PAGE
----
David Eagleman, Ph.D.

Lab Director


I am a neuroscientist with joint appointments in the Departments of Neuroscience and Psychiatry at Baylor College of Medicine in Houston, Texas. My areas of research include time perception, vision, synesthesia, social neuroscience, and the intersection of neuroscience with the legal system. I direct the Laboratory for Perception and Action, and am the founder and director of Baylor College of Medicine’s Initiative on Neuroscience and Law.  I am the founder and Chief Scientific Officer for BrainCheck, a company which uses interactive testing on portable tablets to measure brain function.  BrainCheck is currently being used in schools for rapid concussion assessment at the sidelines. 

I have written some non-fiction books, including Incognito: The Secret Lives of the BrainWednesday is Indigo Blue: Discovering the Brain of Synesthesia, Why the Net Matters, and Cognitive Neuroscience (Oxford University Press, upcoming 2014, co-authored with Jonathan Downar).

Public understanding of science is a passion of mine, and to that end I have written for the New York TimesDiscover Magazine, Atlantic, The WeekSlate, Wired, New Scientist, and others.  I speak often on National Public Radio and BBC to discuss what's new and important in science. I have founded a prize in mathematics and physics.

I am fortunate to be a Guggenheim Fellow. Within the scientific community, I serve as an editor for Journal of VisionPLoS One, and Seminars in Brain and Consciousness.  I also serve on the board of directors for several organizations, including The Long Now Foundation.

My book of fiction, Sum, was lucky enough to become an international bestseller. It has been translated into 27 languages and was named a Best Book of the Year by Barnes and Noble, New Scientist, and the Chicago Tribune. British musician Brian Eno and I performed a musical reading of Sum at the Sydney Opera House, and German composer Max Richter translated Sum into a full opera at the Royal Opera House in London.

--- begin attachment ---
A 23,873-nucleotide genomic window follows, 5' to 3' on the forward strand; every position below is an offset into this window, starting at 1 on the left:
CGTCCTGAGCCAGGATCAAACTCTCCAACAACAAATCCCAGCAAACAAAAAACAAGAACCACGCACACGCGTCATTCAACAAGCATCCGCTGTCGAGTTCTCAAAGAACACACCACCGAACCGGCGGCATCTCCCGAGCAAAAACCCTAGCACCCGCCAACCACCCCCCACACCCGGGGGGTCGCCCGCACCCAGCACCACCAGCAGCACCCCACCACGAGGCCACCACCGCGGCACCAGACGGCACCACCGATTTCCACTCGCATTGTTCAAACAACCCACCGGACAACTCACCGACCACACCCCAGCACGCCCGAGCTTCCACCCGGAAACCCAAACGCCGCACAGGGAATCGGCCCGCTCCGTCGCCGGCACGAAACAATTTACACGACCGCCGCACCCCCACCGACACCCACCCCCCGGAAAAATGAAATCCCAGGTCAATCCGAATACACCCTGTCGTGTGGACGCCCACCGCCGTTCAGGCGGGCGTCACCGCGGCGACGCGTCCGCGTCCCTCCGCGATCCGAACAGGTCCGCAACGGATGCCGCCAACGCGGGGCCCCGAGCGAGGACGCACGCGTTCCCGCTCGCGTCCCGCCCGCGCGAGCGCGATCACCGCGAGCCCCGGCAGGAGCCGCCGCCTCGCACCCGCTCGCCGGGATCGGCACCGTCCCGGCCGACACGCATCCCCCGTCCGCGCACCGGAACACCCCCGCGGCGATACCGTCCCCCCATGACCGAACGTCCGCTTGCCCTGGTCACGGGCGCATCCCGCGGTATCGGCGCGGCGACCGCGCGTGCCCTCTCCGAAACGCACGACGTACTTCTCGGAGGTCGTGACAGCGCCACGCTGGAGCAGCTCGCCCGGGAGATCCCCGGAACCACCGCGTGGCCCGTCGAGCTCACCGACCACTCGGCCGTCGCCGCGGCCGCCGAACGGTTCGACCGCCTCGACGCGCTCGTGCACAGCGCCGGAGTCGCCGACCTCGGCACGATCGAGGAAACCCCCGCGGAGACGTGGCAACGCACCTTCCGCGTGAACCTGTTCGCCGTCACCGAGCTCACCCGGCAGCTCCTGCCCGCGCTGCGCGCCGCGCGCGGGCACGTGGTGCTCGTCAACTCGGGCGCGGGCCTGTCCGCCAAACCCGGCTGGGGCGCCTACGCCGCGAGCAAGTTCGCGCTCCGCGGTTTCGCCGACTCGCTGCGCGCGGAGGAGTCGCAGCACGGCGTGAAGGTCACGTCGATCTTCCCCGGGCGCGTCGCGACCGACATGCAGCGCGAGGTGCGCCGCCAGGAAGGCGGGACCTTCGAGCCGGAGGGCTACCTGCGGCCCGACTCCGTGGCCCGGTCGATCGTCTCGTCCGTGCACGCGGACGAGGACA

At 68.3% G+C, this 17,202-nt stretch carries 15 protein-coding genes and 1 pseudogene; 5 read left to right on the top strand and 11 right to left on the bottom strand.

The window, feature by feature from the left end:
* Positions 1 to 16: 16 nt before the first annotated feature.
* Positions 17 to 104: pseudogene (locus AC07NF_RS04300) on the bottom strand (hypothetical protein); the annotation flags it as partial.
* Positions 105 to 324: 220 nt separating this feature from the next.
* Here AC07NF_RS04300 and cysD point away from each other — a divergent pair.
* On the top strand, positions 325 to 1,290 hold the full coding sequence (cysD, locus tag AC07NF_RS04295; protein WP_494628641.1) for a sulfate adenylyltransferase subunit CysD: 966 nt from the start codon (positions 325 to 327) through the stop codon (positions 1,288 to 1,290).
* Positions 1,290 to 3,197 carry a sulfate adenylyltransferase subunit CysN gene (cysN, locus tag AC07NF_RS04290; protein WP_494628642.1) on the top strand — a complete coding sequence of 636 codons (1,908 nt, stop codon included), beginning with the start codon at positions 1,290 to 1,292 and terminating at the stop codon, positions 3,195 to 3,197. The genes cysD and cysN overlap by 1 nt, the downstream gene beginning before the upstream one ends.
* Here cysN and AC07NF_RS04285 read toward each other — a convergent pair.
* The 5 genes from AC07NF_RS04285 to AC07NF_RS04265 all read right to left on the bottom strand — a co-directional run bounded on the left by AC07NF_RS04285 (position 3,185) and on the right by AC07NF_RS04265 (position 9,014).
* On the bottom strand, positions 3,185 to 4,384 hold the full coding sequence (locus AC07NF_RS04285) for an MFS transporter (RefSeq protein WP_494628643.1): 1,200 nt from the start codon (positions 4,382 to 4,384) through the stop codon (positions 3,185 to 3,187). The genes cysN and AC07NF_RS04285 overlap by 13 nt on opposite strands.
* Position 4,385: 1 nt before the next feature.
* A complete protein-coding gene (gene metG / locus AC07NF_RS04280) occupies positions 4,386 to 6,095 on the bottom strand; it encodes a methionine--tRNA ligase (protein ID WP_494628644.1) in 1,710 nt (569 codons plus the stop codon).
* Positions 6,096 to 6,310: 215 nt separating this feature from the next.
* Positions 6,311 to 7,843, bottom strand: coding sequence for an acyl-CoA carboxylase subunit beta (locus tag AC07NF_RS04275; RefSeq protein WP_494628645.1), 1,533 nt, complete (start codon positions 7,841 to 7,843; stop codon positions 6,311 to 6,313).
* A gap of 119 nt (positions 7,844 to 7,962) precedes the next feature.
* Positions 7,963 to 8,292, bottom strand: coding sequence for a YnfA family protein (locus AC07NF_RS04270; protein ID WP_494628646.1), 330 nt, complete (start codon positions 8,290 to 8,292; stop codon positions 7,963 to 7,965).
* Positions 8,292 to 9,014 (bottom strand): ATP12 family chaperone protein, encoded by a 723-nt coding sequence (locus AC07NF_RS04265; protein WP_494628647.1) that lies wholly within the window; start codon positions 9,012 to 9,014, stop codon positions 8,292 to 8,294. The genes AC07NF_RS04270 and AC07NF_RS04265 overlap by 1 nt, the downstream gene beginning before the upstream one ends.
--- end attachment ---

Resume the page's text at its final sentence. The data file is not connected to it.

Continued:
My neuroscience book Incognito became a New York Times bestseller, and was named a Book of the Year by Amazon, Goodreads, Houston Chronicle, and Boston Globe. No one is writing an opera for that one yet, but I'm keeping my fingers crossed.

Mingbo Cai

Graduate Student


Our perception of the duration of an event, and the temporal order between events can be distorted in various situations.  Through these temporal illusions, Mingbo is combining psychophysics, computation modeling and functional imaging to explore the mechanism underlying time perception.

Scott Novich

Graduate Student


Scott is a Ph.D. student in Rice University's Electrical & Computer Engineering department, working under Dr. Eagleman as his advisor. He received his Masters from the same department, but with a focus on cognitive wireless protocol design. His current research interest is figuring out ways to exploit brain plasticity for developing new ways of sensing information and controlling devices. He also works with apparatus design for the group's timing work, as well as performing analysis of the group's synesthesia database.


Ricky Savjani

Graduate Student (MD/PhD)